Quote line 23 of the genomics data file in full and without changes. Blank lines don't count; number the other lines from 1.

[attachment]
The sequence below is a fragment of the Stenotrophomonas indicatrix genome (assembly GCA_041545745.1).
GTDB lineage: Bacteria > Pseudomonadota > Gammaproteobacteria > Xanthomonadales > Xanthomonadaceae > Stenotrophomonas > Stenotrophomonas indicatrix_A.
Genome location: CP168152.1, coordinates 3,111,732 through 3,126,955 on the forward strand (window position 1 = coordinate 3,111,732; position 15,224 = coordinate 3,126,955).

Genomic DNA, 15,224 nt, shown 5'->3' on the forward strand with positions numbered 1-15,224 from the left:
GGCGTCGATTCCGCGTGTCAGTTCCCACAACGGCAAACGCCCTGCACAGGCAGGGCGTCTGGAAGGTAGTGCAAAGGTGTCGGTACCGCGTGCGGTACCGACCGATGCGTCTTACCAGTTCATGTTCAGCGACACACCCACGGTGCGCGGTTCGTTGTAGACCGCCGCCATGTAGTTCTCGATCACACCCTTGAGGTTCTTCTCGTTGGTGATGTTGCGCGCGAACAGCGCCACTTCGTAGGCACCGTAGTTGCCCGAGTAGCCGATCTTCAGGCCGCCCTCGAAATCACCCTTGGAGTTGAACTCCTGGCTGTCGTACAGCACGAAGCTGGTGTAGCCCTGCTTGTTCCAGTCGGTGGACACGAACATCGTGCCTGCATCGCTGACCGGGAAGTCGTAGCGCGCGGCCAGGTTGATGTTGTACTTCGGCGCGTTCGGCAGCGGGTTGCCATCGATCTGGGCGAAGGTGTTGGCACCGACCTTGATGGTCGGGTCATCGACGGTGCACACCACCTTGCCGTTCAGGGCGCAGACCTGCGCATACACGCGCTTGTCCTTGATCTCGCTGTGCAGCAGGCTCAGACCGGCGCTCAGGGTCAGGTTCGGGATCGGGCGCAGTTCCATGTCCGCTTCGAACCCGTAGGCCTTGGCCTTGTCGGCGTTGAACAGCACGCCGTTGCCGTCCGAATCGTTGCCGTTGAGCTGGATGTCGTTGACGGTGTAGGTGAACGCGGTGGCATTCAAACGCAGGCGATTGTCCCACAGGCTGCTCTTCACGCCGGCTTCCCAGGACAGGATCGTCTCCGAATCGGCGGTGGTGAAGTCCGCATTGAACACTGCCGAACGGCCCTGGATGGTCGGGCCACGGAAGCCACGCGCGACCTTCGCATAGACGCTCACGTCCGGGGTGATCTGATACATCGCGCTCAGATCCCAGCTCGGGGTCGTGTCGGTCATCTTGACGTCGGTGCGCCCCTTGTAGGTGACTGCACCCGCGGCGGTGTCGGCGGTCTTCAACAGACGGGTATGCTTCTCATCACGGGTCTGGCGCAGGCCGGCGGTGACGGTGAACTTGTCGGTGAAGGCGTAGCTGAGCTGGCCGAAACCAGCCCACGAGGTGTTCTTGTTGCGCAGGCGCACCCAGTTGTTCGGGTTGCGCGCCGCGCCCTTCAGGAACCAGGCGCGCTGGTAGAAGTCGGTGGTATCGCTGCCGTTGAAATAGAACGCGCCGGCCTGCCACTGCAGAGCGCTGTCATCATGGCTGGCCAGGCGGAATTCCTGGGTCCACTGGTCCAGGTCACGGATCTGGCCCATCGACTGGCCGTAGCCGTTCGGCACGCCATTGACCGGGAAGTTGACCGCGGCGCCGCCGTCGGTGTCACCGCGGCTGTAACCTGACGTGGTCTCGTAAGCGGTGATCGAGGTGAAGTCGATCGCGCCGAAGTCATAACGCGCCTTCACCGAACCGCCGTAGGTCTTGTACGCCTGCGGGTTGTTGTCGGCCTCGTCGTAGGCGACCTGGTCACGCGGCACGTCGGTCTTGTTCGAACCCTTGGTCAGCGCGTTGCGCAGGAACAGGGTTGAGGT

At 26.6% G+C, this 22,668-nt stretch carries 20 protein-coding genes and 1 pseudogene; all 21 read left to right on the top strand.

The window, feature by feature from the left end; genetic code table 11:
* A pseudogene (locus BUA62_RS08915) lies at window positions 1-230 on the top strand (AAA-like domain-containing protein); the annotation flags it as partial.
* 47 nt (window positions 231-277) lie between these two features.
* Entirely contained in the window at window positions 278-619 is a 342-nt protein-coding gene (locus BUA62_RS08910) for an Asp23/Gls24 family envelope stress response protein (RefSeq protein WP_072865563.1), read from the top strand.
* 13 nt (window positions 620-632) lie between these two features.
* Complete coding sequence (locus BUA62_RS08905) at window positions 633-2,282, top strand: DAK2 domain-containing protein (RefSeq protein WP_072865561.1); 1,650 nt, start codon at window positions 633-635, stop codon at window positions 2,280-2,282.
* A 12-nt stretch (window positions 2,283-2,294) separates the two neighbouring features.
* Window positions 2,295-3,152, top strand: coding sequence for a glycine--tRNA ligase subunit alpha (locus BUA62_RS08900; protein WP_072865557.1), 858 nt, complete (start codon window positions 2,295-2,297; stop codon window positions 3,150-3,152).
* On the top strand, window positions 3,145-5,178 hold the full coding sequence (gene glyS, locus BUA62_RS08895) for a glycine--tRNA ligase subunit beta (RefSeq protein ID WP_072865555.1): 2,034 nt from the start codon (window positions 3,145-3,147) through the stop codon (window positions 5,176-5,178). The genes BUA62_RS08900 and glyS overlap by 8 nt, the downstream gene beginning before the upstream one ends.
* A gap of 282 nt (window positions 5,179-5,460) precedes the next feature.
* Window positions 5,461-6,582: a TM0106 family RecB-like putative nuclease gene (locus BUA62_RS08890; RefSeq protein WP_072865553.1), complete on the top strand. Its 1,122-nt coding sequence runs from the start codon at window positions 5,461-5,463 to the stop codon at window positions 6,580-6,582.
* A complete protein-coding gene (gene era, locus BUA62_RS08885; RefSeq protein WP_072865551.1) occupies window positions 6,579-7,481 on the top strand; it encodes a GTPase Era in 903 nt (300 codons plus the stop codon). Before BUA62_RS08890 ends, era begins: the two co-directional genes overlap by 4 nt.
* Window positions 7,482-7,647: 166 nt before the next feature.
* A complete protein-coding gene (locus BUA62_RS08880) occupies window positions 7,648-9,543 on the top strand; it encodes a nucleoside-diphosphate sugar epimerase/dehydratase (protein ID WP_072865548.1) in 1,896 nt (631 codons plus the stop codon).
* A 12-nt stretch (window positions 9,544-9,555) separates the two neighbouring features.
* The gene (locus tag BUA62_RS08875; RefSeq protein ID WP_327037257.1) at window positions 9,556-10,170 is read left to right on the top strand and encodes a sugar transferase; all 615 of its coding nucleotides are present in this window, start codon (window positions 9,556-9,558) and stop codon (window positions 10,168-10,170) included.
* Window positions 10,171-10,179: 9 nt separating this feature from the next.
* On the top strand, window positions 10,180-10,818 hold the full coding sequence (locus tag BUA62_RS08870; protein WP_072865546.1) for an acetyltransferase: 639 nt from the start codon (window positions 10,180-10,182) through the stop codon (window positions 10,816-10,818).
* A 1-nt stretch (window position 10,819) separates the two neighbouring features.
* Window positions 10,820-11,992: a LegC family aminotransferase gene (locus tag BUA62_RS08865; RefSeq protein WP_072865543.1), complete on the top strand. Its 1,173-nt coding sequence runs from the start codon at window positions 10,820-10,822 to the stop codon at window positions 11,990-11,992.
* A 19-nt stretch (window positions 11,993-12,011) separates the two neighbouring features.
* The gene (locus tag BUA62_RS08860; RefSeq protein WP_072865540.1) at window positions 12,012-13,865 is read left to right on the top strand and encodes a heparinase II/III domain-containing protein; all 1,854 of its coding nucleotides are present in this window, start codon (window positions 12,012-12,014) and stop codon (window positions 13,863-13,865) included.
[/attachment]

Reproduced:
* Window positions 10,171-10,179: 9 nt separating this feature from the next.